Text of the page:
He was fine, he said, and no, he did not need to eat, he was beyond that. But then he glared at me. "If you know me, why did you steal from me?" he asked. It is true that for months he has been stopping by the bookstore, asking whether someone had left a package for him. No one has, and from time to time I have wondered what the package was supposed to contain. I was about to be enlightened.
"I know you took my package" he said. "It had my name on it, and it had good drugs in it. You took it, and you used those drugs, and you stayed up every night for seven days..."
He went on to describe in rather graphic detail all the things I did during those seven days and nights, most of which involved sexual things. Had it not been such a stressed encounter I probably would have laughed; as it was I kept saying "no, you are wrong" and he kept saying "I know you are lying, because your eyes are transparent, and I can see into your head, and there are birds in there, and colors, and I know".
Didn't look as though the conversation had much future. Fortunately, the people he'd been yelling at before had taken their gear and various companion animals away, and there wouldn't be a fight this afternoon.
I too took my leave, wondering what had triggered this episode. David will go months sometimes coping pretty well, and then go off. There was the time last year that he came into the bookstore and claimed that on the poetry show on the radio my partner had read poems that revealed secrets about David's life; secrets no one knew. I finally convinced him it was merely an odd coincidence by giving him copies of the poems--ancient Greek poems--and showing him that they much predated his own birth.
And there was the evening he showed up at the door, hungry, sad. I heated some food on my hotplate and talked with him a while. "I'm sorry. I do bad things sometimes" he said. "Please, will you forgive me?" I said yes, yes, of course, and hugged him.
But this day I was unsettled, and worried. Still, he seemed to be calming down, whether or not he believed I was stealing his drugs.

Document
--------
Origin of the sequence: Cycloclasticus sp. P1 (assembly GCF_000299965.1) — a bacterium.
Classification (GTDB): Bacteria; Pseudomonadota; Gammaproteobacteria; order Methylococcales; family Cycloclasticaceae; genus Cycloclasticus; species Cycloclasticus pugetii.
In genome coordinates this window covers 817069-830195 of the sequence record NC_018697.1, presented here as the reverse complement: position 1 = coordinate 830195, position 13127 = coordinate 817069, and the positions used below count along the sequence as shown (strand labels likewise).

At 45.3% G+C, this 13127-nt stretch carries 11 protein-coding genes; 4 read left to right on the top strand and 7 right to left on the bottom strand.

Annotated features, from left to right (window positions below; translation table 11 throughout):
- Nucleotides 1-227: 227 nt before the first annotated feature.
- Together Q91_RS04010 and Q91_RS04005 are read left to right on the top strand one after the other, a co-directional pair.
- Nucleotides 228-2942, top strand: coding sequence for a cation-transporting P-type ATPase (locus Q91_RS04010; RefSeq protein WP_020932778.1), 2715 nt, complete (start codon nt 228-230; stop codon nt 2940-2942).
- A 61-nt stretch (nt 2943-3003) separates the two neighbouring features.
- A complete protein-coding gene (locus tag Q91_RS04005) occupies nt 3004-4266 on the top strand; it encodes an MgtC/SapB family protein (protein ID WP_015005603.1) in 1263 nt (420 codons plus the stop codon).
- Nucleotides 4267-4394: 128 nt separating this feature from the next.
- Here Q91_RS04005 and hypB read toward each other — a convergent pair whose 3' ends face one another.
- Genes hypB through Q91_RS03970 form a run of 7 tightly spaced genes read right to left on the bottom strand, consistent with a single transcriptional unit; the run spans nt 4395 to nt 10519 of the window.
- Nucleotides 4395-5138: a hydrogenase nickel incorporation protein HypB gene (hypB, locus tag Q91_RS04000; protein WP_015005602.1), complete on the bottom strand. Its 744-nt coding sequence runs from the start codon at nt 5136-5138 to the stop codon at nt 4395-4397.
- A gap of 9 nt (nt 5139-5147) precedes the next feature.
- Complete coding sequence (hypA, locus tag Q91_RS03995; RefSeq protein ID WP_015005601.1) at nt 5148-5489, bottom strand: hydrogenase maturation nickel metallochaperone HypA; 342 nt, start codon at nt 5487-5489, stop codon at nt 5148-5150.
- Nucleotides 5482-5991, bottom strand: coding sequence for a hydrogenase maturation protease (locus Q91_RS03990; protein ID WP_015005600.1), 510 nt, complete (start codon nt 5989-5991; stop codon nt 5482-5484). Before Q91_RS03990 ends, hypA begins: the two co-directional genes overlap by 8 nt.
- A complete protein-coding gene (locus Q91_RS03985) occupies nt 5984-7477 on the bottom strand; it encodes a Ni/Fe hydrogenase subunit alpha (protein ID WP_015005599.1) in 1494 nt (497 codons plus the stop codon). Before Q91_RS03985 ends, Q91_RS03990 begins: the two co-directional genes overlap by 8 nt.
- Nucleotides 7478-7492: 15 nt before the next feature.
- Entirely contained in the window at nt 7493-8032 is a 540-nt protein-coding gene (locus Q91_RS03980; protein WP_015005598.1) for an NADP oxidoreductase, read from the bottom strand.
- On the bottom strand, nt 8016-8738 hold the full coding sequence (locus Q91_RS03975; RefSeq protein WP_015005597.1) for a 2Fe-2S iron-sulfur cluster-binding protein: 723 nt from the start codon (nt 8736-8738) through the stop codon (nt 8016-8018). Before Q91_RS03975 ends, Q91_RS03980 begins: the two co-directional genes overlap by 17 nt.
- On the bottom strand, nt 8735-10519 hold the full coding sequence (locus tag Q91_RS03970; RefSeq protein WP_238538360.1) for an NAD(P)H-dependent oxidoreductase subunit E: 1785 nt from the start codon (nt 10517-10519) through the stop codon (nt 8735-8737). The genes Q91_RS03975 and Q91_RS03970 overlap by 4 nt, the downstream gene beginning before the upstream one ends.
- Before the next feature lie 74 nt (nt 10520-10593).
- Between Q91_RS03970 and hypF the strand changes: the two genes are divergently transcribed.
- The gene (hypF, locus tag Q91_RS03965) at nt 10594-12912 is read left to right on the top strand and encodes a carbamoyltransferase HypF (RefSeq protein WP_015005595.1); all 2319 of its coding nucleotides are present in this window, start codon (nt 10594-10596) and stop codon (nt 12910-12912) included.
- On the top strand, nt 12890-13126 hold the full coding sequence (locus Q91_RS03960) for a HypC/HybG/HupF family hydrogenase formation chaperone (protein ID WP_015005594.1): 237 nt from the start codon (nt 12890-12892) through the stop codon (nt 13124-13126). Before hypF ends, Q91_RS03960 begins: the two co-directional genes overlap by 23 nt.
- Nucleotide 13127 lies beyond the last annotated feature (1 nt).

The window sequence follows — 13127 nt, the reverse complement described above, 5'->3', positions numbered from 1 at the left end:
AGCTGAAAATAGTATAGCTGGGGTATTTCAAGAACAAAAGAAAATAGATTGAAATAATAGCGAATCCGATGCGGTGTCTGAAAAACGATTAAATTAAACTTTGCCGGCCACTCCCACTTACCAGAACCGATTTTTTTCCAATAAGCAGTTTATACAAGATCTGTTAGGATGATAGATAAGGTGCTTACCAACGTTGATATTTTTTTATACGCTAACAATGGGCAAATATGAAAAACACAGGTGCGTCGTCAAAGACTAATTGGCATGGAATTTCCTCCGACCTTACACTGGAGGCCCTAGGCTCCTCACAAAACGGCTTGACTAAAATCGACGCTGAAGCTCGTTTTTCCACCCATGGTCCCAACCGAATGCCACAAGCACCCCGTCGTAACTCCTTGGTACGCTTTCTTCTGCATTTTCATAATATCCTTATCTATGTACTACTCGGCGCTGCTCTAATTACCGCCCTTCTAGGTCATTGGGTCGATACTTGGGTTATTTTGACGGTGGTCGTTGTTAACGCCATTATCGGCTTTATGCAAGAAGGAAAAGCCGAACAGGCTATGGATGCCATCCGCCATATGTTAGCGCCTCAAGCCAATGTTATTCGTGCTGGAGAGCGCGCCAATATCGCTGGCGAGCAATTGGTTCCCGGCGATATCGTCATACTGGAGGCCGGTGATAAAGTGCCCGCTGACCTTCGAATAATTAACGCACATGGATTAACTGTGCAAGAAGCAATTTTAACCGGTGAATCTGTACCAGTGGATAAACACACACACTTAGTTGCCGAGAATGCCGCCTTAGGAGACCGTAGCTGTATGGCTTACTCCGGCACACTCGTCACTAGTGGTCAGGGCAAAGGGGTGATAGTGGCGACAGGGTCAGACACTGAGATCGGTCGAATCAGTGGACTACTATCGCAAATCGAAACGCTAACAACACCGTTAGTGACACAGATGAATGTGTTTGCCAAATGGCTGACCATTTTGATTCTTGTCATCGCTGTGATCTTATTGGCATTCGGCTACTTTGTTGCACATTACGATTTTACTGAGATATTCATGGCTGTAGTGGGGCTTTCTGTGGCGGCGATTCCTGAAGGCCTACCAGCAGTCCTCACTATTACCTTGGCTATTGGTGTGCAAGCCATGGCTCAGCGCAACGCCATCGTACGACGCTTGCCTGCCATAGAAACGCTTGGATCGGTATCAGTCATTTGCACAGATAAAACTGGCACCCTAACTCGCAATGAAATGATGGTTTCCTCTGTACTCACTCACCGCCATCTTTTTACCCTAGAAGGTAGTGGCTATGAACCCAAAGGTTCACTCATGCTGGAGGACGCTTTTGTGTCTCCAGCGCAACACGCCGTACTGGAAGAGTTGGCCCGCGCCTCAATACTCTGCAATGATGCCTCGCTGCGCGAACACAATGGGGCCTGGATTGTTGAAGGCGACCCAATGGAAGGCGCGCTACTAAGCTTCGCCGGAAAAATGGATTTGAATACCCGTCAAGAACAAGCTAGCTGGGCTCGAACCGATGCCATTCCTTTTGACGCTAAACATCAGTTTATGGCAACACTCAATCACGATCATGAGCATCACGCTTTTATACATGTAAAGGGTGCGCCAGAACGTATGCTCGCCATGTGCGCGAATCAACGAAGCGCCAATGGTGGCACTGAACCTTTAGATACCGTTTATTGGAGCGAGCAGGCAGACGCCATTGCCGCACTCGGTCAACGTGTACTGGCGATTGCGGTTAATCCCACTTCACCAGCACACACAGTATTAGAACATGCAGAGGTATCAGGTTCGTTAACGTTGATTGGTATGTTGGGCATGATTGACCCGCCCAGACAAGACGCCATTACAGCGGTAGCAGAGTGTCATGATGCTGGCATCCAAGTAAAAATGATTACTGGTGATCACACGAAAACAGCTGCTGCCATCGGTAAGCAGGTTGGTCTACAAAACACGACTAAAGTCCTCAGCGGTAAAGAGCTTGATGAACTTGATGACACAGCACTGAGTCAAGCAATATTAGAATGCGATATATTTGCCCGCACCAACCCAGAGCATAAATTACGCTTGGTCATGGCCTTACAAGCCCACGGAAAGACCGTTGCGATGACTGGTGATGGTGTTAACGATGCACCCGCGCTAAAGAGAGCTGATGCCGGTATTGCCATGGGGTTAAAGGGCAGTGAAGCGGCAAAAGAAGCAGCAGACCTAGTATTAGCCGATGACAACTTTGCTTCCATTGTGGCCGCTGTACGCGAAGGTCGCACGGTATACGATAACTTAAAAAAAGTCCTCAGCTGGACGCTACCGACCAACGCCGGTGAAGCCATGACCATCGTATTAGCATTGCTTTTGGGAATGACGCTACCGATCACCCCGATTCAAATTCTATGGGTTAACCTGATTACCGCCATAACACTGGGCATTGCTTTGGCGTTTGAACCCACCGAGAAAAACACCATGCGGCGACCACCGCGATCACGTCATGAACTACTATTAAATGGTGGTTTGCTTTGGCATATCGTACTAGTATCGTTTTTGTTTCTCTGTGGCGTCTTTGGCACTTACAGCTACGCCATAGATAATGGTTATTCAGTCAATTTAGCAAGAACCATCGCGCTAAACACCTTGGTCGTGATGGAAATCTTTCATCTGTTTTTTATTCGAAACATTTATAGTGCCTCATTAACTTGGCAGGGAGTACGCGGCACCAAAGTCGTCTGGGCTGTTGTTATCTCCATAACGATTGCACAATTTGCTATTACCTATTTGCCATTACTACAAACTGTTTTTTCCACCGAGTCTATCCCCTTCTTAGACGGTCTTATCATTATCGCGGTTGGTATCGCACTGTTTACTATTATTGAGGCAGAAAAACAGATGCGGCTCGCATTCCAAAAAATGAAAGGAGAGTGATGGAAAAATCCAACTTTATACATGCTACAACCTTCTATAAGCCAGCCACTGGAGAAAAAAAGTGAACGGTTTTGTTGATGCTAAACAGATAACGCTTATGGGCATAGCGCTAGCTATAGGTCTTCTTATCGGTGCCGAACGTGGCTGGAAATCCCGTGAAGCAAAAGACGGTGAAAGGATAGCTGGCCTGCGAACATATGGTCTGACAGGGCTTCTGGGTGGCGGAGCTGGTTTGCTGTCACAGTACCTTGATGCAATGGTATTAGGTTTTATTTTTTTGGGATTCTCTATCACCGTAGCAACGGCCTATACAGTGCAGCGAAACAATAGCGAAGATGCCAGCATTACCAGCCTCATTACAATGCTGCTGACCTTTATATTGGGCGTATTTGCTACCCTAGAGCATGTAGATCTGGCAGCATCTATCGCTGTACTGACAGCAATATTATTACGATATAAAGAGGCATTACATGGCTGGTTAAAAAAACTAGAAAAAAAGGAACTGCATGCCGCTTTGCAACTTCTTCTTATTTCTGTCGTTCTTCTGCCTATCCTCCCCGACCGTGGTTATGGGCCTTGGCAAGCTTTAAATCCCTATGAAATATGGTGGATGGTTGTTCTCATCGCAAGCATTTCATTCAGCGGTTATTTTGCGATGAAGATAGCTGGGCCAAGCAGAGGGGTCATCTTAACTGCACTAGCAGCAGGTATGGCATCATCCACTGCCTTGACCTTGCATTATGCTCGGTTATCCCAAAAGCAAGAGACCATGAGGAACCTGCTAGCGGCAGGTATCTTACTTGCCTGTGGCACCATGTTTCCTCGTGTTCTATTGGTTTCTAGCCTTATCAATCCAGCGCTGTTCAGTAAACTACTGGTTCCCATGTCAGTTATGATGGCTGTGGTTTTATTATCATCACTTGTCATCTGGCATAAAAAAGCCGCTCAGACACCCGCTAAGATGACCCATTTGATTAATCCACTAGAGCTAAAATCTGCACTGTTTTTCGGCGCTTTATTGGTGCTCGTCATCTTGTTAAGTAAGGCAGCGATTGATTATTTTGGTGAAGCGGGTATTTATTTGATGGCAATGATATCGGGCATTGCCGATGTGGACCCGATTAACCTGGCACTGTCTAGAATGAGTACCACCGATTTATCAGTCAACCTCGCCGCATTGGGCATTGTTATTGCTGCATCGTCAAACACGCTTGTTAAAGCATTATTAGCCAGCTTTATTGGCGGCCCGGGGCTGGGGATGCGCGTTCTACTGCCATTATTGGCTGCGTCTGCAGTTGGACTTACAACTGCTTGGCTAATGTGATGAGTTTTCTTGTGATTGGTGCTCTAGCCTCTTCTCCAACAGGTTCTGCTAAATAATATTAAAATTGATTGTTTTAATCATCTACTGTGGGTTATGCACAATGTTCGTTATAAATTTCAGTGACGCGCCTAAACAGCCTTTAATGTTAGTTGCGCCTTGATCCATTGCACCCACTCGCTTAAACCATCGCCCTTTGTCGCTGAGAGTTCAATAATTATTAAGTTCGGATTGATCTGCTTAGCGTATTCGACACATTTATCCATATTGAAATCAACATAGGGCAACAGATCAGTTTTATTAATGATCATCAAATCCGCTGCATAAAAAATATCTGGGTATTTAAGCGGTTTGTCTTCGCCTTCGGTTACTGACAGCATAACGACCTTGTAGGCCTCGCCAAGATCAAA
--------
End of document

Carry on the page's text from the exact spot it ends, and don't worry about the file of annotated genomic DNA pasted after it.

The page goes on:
That night another young man came by, to show me his handful of pretty stones. Did I think they were worth a lot? They were jadeite, gathered at the beach near Big Sur. And, by the way, did I have a warm blanket--his had been taken. Yes, I found a sleeping bag, and made a note to myself to put out another call to our community for warm blankets and sleeping bags. We have no shelter here, but so many wandering the streets, and in a cold week I may give away 20 blankets or warm coats. He asked about food services. No, there is very little here. "Have you eaten today?" I asked. He looked at the ground, up again, and said, quietly, "No."
Well, wait here, I said, and went to see what I could throw together--a couple sandwiches, some fruit, some water. He's going north, and may find better help there. Meanwhile, those pretty stones...
Worthless, really, but I didn't tell him. I remembered gathering them with my father, happily splashing in the ocean waves, my dad joking that we were rich now, with our handfuls of green stones.
We were rich, of course, but not in the way my traveler wished to be. We had the salt on our skin, and the ocean, and a blue day full of laughter. Green stones, childhood, a time before the many twists and turns the world would bring us. A time almost before sorrow.

Wednesday, December 07, 2005

The black balloon

"Well, I understand why he might have thought maybe you were homeless or something" said my very undiplomatic partner tonight. "I mean," said he, "look at what you are wearing".
I glanced down. It is true my mother used to say I often looked as though I dressed in the dark, grabbing things at random. Fashion was never my calling. And for our long day up north, distributing our paper on a cold and rainy day, I had dressed warmly: old boots, black; pink turtleneck under fuzzy gray sweater under big puffy black jacket that is about 4 sizes too big, but is very warm; long many pocketed fuzzy pants over sweatpants. And then there were the four pens stuck into the v-neck of the fuzzy gray sweater, just in case I had to write something. Never travel without a pen.